To send a message to and from a dedicated worker, postMessage() is used. The onmessage method is for listening to messages.

The postMessage() takes in the data or message to be sent as a parameter. The data can be any javascript object, with exemptions like functions and DOM nodes. This is because data is copied between the main page and the worker, not shared. The page and worker do not share the same instance, i.e. duplicate result is created on each side.

Terminating web worker

To terminate a running web worker from the main thread, the terminate() method is used.

Web Worker Limitations

While web worker API is a powerful tool to improve performance, there are a few limitations to keep in mind when working with them.

  • Web workers do not have access to all window objects, e.g. window.location,
  • It can not directly manipulate the DOM. 🙅‍♂️ No document.addEventListener()

Checkout list of functions and classes available to web workers:

Implementing web worker in Reactjs applications

To better understand the concept of how web workers work, let's consider an example in a Reactjs app.

To imitate a memory-intensive task, we will create a function that returns the factorial of a random number from 0–100.

//Memory-intensive calculation

export default function calcFactorial() {
const randomNum = Math.floor(Math.random() * 100);
let factorial = 1;
if (randomNum === 0) {
return 1;
for (let i = 1; i <= randomNum; i++) {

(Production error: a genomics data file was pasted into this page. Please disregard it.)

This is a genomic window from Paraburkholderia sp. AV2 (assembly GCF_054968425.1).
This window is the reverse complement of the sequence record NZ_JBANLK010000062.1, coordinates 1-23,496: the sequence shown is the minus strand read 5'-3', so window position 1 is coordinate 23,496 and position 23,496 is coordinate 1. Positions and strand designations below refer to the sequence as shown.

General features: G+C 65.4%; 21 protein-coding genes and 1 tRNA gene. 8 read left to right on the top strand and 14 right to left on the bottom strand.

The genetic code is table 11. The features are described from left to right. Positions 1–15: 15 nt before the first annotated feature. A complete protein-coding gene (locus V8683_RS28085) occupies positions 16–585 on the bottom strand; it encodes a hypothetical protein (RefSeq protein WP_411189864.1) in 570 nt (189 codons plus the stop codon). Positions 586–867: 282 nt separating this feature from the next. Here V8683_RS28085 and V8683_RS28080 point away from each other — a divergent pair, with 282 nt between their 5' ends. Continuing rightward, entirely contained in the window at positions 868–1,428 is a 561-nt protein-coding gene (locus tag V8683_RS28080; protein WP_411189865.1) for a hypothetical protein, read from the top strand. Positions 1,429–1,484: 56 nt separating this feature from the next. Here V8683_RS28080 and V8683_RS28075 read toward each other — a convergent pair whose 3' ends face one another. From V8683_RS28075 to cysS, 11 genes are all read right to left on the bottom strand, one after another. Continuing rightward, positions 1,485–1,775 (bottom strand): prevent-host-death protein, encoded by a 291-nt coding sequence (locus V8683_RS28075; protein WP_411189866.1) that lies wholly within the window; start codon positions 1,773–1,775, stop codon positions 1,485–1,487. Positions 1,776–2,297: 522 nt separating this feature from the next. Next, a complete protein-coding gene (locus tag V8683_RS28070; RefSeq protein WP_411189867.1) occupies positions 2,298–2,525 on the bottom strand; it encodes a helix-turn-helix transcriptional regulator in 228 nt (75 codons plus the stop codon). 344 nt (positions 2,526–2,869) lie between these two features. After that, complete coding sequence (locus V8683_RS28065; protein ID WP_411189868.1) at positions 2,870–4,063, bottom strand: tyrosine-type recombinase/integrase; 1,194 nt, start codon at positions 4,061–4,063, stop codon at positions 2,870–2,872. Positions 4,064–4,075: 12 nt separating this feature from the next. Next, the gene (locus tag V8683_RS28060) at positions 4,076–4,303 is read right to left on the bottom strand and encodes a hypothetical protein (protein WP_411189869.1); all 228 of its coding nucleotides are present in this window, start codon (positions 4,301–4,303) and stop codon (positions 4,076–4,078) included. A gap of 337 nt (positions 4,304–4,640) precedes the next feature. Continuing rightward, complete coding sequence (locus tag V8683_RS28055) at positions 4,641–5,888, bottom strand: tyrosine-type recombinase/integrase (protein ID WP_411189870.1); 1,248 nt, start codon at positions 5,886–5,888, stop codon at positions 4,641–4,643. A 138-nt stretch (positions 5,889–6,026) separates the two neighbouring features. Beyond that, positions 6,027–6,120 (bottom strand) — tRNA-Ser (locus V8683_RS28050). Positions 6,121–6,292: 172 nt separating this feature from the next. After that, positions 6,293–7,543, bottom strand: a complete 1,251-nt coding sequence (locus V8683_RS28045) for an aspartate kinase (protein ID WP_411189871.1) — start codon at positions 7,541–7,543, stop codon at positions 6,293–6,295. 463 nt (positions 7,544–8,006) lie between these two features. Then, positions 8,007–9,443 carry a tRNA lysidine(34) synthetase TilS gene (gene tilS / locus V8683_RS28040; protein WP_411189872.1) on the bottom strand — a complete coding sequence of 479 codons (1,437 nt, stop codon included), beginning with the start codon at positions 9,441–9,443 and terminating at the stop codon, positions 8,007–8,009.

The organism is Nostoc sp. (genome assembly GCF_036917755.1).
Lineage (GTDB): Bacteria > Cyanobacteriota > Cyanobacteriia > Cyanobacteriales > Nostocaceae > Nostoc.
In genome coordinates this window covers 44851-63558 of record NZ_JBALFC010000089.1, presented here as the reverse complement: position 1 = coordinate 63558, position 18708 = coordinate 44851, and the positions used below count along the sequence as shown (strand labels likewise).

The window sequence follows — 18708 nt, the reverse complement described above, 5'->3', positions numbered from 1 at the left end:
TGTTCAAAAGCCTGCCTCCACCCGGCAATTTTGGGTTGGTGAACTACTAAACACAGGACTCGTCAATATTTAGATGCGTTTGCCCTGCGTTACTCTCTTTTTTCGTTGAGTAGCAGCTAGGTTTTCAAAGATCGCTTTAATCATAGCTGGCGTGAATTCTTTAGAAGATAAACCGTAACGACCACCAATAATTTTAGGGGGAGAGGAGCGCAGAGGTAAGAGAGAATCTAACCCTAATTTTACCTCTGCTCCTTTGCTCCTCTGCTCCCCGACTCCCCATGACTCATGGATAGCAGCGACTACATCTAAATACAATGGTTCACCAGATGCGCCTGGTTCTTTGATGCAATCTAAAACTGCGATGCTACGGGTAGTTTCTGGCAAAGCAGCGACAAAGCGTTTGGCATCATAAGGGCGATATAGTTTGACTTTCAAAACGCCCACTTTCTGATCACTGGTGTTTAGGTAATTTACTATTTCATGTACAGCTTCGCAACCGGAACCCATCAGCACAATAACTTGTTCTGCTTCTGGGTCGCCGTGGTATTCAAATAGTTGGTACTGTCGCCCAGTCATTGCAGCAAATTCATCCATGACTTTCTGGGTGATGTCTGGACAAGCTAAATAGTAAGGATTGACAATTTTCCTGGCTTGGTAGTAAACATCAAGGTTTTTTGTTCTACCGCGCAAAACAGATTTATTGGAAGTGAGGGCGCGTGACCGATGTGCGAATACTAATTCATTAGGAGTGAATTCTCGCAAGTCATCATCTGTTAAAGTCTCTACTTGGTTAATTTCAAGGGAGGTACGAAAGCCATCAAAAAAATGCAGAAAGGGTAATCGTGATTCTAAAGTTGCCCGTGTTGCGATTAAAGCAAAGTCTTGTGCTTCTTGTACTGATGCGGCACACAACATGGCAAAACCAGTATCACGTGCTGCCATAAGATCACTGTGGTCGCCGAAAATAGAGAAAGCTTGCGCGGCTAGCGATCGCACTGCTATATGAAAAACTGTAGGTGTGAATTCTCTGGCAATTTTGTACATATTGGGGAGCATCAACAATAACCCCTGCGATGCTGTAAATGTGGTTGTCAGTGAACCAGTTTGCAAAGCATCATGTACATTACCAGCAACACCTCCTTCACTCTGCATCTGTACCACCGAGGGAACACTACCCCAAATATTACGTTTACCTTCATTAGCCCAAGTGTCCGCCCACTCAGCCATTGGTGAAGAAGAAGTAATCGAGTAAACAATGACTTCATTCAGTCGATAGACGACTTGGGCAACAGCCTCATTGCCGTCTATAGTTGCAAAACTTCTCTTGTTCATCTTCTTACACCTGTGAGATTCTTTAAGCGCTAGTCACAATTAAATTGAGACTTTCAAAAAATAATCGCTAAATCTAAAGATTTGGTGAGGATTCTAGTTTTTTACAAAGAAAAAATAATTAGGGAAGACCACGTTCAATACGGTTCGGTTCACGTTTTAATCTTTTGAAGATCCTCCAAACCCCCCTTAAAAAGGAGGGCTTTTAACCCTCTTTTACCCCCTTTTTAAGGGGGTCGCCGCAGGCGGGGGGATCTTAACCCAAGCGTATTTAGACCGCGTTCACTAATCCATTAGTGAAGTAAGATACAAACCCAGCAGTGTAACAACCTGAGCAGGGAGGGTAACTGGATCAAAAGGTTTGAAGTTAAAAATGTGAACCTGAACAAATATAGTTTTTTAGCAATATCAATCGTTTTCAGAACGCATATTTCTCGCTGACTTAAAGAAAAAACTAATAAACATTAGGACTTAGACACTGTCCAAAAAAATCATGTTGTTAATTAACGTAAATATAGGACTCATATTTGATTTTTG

factorial *= i;
return factorial;
Enter fullscreen mode Exit fullscreen mode

To create a web worker, we need a js file (e.g. worker.js). In this file, we listen to messages from app.js using the onmessage method. The from the parameter is a boolean that determines if the calculation should start or stop. If is true, we run calcFactorial() and send the returned value to app.js every 2 seconds.


import calcFactorial from "../utils/randomNum";
onmessage = function (message) {
const init =;
if (init) {
setInterval(() => {
const randomFactorial = calcFactorial();
}, 2000);
} else {
Enter fullscreen mode Exit fullscreen mode

In app.js, we initialize a dedicated worker and communicate with the worker.js file using postMessage() and onmessage methods.

import { useState, useEffect } from "react";

function App() {

//initialize web worker
const worker = new Worker(new URL("./worker/worker.js", import.meta.url), {
type: "module",

const [initWorker, setInitWorker] = useState(false);
const [randomFactorial, setRandomFactorial] = useState(0);

useEffect(() => {

//communicates with the worker file
if (initWorker) {
worker.onmessage = function (e) {

return (()=>{
}, [initWorker, randomFactorial]);

const handleClick = () => {

return (
<h1>Web worker example</h1>
<div className='randomNumBox'>
<h2>Random Factorial: {randomFactorial}</h2>
<button onClick={handleClick}>{initWorker ? "Stop" : "Start"}</button>
export default App;
Enter fullscreen mode Exit fullscreen mode




In this article, we explored the web worker API and how it is being used to improve web performance. Here are additional resources to know more about web worker API:

Top comments (0)